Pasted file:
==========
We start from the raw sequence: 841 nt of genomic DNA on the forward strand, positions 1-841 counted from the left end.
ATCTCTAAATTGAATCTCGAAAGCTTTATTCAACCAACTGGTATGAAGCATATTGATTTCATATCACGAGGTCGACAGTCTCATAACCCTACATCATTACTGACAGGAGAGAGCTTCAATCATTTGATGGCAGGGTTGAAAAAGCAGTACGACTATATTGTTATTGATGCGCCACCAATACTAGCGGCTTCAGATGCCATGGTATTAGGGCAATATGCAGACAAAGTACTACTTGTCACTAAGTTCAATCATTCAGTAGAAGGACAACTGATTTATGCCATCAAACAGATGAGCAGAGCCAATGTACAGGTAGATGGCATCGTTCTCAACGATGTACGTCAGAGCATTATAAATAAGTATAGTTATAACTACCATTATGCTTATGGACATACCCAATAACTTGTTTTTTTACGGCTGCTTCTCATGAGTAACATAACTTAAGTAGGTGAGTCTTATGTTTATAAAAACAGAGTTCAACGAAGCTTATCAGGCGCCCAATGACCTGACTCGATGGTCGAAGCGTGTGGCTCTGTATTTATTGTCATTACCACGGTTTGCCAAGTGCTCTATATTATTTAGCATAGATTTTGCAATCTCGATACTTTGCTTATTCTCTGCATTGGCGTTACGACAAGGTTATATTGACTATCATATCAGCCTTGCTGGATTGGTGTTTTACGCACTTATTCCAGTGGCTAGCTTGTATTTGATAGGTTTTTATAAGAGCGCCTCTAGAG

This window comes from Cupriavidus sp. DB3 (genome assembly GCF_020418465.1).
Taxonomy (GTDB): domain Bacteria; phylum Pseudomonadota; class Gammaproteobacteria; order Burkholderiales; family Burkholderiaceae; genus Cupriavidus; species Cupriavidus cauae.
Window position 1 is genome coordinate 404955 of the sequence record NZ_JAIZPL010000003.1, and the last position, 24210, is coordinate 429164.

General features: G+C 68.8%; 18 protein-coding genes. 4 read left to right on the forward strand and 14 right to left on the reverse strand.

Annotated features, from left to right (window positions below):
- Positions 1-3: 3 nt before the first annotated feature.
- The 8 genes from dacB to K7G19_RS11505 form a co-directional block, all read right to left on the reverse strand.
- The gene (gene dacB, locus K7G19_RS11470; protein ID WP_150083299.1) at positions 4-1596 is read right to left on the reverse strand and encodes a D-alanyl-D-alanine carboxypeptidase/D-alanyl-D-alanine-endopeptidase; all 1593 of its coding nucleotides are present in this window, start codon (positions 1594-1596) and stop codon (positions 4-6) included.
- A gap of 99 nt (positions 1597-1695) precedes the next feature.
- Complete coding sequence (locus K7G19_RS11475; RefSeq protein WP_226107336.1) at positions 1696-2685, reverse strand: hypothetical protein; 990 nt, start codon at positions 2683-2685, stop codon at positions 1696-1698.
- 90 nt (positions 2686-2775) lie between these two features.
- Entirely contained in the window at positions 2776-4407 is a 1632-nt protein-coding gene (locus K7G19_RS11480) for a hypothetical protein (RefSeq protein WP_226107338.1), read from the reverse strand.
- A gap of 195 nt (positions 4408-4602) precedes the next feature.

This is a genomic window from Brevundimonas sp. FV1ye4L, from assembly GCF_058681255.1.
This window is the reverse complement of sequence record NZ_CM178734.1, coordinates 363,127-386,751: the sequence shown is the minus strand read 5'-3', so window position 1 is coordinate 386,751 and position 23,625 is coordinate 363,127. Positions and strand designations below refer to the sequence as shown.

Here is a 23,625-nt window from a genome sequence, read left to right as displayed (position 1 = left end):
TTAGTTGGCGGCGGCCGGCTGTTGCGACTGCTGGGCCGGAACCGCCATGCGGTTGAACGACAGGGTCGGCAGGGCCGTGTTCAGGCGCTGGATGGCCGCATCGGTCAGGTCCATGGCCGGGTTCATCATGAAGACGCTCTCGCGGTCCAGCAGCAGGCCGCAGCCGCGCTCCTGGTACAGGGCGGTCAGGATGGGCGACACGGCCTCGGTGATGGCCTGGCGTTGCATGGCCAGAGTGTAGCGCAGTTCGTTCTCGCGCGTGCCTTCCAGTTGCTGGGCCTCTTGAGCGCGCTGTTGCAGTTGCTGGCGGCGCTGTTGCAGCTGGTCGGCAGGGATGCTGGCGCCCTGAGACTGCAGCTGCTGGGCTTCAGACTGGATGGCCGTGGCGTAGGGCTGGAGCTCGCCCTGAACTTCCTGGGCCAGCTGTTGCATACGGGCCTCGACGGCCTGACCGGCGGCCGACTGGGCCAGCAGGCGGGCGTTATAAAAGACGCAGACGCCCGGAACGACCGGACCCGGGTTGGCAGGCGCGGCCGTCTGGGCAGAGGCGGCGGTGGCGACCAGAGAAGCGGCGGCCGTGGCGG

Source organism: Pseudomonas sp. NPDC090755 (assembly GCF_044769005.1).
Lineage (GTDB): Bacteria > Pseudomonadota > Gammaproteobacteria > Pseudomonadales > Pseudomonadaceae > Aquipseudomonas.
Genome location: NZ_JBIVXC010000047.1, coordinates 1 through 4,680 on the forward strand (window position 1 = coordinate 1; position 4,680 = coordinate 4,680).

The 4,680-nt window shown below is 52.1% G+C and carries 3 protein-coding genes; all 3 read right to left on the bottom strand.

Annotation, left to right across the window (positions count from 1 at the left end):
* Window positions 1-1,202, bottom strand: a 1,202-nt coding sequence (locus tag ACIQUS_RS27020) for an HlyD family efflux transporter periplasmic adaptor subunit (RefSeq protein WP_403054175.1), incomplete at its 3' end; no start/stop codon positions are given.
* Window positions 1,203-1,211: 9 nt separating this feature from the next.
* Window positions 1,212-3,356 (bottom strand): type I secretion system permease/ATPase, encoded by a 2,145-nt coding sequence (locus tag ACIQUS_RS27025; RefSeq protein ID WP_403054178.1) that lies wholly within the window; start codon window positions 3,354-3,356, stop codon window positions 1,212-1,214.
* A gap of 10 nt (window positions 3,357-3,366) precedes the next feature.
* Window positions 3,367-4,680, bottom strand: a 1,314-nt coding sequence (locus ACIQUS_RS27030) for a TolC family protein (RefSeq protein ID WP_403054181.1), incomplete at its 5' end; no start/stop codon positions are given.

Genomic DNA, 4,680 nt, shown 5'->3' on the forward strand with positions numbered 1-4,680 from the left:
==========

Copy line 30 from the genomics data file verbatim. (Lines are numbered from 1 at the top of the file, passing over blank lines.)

Genomic DNA, 4,680 nt, shown 5'->3' on the forward strand with positions numbered 1-4,680 from the left: